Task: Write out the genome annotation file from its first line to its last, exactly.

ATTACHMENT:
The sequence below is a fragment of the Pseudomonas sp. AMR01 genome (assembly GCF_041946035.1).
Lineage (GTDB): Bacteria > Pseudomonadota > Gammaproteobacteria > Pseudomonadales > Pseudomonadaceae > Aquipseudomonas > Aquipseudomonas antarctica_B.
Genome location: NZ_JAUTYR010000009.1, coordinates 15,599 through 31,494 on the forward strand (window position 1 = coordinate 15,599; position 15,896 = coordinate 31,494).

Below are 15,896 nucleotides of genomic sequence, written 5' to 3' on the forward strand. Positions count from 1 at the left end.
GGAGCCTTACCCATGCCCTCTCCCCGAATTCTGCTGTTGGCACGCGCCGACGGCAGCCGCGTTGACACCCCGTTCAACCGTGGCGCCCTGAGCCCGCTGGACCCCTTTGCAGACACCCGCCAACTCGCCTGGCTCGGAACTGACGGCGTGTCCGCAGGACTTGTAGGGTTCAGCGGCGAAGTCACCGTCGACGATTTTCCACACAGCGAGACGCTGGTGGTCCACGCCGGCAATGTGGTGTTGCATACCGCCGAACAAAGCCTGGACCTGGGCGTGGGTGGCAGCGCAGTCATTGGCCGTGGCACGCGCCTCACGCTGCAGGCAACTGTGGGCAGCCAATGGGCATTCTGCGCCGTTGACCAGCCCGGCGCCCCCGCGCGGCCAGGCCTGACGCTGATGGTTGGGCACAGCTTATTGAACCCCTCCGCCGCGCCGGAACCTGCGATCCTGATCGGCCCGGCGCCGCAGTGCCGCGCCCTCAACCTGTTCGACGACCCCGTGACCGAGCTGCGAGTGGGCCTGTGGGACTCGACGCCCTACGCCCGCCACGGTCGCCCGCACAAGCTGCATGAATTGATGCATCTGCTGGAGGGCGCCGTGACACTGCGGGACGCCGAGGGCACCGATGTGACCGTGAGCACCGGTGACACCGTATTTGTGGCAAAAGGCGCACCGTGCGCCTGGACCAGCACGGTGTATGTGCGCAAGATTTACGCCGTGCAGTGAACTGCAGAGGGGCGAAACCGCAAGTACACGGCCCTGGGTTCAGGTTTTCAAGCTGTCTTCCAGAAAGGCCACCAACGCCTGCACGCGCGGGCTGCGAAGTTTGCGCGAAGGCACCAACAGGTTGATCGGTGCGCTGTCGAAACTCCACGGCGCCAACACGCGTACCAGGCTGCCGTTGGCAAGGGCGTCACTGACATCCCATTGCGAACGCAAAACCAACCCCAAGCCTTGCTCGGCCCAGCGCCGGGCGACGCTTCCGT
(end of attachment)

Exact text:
The sequence below is a fragment of the Pseudomonas sp. AMR01 genome (assembly GCF_041946035.1).
Lineage (GTDB): Bacteria > Pseudomonadota > Gammaproteobacteria > Pseudomonadales > Pseudomonadaceae > Aquipseudomonas > Aquipseudomonas antarctica_B.
Genome location: NZ_JAUTYR010000009.1, coordinates 15,599 through 31,494 on the forward strand (window position 1 = coordinate 15,599; position 15,896 = coordinate 31,494).

Below are 15,896 nucleotides of genomic sequence, written 5' to 3' on the forward strand. Positions count from 1 at the left end.
GGAGCCTTACCCATGCCCTCTCCCCGAATTCTGCTGTTGGCACGCGCCGACGGCAGCCGCGTTGACACCCCGTTCAACCGTGGCGCCCTGAGCCCGCTGGACCCCTTTGCAGACACCCGCCAACTCGCCTGGCTCGGAACTGACGGCGTGTCCGCAGGACTTGTAGGGTTCAGCGGCGAAGTCACCGTCGACGATTTTCCACACAGCGAGACGCTGGTGGTCCACGCCGGCAATGTGGTGTTGCATACCGCCGAACAAAGCCTGGACCTGGGCGTGGGTGGCAGCGCAGTCATTGGCCGTGGCACGCGCCTCACGCTGCAGGCAACTGTGGGCAGCCAATGGGCATTCTGCGCCGTTGACCAGCCCGGCGCCCCCGCGCGGCCAGGCCTGACGCTGATGGTTGGGCACAGCTTATTGAACCCCTCCGCCGCGCCGGAACCTGCGATCCTGATCGGCCCGGCGCCGCAGTGCCGCGCCCTCAACCTGTTCGACGACCCCGTGACCGAGCTGCGAGTGGGCCTGTGGGACTCGACGCCCTACGCCCGCCACGGTCGCCCGCACAAGCTGCATGAATTGATGCATCTGCTGGAGGGCGCCGTGACACTGCGGGACGCCGAGGGCACCGATGTGACCGTGAGCACCGGTGACACCGTATTTGTGGCAAAAGGCGCACCGTGCGCCTGGACCAGCACGGTGTATGTGCGCAAGATTTACGCCGTGCAGTGAACTGCAGAGGGGCGAAACCGCAAGTACACGGCCCTGGGTTCAGGTTTTCAAGCTGTCTTCCAGAAAGGCCACCAACGCCTGCACGCGCGGGCTGCGAAGTTTGCGCGAAGGCACCAACAGGTTGATCGGTGCGCTGTCGAAACTCCACGGCGCCAACACGCGTACCAGGCTGCCGTTGGCAAGGGCGTCACTGACATCCCATTGCGAACGCAAAACCAACCCCAAGCCTTGCTCGGCCCAGCGCCGGGCGACGCTTCCGT